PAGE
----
The story of students struggling through college and scrambling to pay for basic necessities is nothing new. But it’s recently been acknowledged in the public eye that a surprisingly high number of students have used an unfortunate approach to break free of this vicious post-secondary cycle: sugar daddies. This method of income represents the flaws in our patriarchal society, as it’s just another way through which women degrade themselves, when they cant support themselves due to high tuition fees and poor money management.
To clear up any misconceptions, a “sugar daddy” is defined as a “wealthy, middle-aged man who spends freely on a young woman in return for her companionship or intimacy.” The University of Alberta ranks in the top five Canadian universities as one of the fastest-growing sugar baby schools according to new sign-ups in 2012 on a website called seekingarrangement.com. Although these are sign ups, and it doesn’t necessarily mean women will find a sugar daddy, it shows that these women are prepared to enter this type of relationship. And this list only takes into account the new users on one site, so it’s hard to know how many women in total maintain a sugar baby/sugar daddy relationship. Essentially, these young women rely on the financial aid of an older man in exchange for a sexual relationship.
Although seekingarrangement.com is presented as warm and is inviting, and introduced on the home page as perfectly acceptable, one needs only to take a closer look and read between the lines to recognize this as a disguised form of prostitution, with the website acting the part of the pimp. And although some women may legitimately want to enter into a prostitution type relationship with men, no female university student should feel like that is their only option. For the throngs of people cooing that this is merely an escort service, they need to open their eyes and take a closer look. I guarantee it won’t take long.
If you’re wondering why men in their mid thirties to late fifties are interested in paying tens of thousands of dollars to women — primarily between age 18 and 28 — annually, the answer is simple: sex. These men aren’t financing women for the dinner conversation, but for the implied intercourse that will be exchanged for hefty checks. Despite the initial jokes and a chorus of sarcastic, “Well, why didn’t I think of that one?” comments, the 125 U of A students trying to gain one of these arrangements presents a very serious situation.
One of the largest issues concerning “sugar daddies” is that it solidifies patriarchal relationships in society. At the U of A, many students don’t have the subject of gender equality even cross their mind. However, this new awareness about the numbers of women maintaining sugar daddy/sugar baby relationships is just one of the many reminders that gender inequality is an issue swept under the carpet and forgotten.
Although these women are avoiding the stress of working numerous jobs and will have a better chance of being debt free after graduation, the means they use to avoid these instances leads back to the price tag on education. The cost of tuition and books are too high for students who don’t have financial help from parents, or the luxury of home-cooked meals every night. The cost of living, which is continually on the rise, only compounding the matter further.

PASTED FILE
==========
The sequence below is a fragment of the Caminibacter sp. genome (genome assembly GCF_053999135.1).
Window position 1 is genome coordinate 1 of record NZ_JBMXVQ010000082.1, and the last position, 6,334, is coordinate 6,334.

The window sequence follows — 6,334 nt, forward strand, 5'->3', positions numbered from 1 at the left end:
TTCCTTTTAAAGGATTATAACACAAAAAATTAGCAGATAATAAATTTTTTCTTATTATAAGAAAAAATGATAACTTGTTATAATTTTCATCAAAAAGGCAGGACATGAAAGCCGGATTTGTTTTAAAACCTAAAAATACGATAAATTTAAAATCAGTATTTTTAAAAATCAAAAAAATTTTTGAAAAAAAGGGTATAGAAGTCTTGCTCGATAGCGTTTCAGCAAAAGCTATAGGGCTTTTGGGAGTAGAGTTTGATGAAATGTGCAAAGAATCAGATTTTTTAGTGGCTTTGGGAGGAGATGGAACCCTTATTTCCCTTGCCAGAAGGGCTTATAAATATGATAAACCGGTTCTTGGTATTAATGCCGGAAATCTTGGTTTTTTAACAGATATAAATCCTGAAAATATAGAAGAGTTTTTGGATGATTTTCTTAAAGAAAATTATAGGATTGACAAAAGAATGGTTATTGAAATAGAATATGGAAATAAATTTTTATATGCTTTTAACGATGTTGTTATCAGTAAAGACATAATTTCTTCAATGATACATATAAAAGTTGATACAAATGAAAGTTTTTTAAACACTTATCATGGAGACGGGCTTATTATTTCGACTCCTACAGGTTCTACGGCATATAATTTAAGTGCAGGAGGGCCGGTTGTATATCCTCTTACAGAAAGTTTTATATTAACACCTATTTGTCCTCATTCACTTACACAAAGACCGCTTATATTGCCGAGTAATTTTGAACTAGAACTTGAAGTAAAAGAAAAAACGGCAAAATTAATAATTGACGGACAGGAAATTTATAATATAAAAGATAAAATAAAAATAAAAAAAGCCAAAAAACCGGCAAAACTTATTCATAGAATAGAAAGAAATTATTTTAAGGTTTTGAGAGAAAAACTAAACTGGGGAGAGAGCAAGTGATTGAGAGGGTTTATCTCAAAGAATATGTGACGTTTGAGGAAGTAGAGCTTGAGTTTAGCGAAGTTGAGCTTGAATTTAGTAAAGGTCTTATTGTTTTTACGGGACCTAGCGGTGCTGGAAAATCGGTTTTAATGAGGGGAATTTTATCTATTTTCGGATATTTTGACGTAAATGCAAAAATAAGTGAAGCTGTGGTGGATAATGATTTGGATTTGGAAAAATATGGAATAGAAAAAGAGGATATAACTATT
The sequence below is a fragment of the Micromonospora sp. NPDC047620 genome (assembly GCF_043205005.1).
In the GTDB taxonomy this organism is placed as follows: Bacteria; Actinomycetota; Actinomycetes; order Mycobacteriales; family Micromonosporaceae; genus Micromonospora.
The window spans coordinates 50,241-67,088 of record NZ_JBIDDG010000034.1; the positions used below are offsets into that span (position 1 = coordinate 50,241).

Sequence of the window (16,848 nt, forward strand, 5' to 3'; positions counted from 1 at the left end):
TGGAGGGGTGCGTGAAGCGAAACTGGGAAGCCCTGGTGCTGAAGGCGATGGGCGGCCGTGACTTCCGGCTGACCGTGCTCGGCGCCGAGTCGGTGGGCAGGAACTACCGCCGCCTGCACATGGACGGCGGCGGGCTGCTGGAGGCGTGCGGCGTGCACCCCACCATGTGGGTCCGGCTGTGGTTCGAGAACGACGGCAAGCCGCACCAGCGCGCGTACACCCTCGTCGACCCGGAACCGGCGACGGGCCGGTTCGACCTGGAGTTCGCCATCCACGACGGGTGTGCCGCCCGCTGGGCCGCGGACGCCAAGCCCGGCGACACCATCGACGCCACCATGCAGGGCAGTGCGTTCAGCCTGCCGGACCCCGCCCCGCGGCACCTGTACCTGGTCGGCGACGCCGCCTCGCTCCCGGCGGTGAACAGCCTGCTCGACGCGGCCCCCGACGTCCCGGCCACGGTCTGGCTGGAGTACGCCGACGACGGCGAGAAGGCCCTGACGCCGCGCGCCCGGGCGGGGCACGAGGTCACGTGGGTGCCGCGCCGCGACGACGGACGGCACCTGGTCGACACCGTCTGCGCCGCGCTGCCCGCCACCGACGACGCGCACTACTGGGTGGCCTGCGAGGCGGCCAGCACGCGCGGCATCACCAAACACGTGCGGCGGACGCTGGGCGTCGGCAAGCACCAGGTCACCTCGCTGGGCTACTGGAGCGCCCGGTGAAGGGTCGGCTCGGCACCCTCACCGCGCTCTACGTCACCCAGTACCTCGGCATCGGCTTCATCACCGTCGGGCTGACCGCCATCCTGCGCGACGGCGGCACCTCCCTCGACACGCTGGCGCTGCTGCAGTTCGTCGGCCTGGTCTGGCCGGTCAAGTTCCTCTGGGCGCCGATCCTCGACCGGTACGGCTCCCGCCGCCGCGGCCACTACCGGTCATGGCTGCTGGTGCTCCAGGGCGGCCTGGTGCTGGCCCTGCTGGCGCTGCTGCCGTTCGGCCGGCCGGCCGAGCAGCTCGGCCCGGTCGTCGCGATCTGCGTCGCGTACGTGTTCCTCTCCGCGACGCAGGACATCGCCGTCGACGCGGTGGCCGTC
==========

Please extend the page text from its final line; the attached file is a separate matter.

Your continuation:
It’s not surprising that many women are looking for alternate means by which to get through university, because it’s not easy. Although the U of A claims it’s accessible to anyone, this is only true in theory, not practice.
A further problem is that after students struggle through a four-year Bachelor’s degree, they are no longer guaranteed a job post-graduation. In many fields, a Bachelors degree is considered a minimal asset, and not enough to get a job. In these instances, young women push themselves to maintain sugar daddy/sugar baby relationships for a few years to come. Instead of getting a high-paying job, grads often have to work long internships with minimal or no pay, or end up waiting tables while waiting for job opportunities to arise. Another unfortunate side effect is that if these women are in a sugar baby/sugar daddy relationship for a significant period of time, it could rob them of crucial work experience — making them bad potential candidates for future employers. Although they no longer have to pay for school, they are not yet self-sustainable, giving them a motive for maintaining the relationship.
High tuition and living expenses are unavoidable problems for any student, but one of the biggest problems lies with the women who are willing to take on one of these relationships. Four summer months with no school is a significant chunk of time, as well as an opportunity, to make money. Countless summer jobs are up for grabs, and many of them pay well, which is surely enough to help sustain students when school starts up again. There shouldn’t be anything stopping these women from obtaining one of those summer jobs.
The U of A needs to take a long look at what means women are taking to ensure their financial and scholastic success, but at the same time, women engaging in these relationships need to re-prioritize their lives and look at how to manage and make money in the right places.
The remnants of chivalry still linger today, especially in the dating world.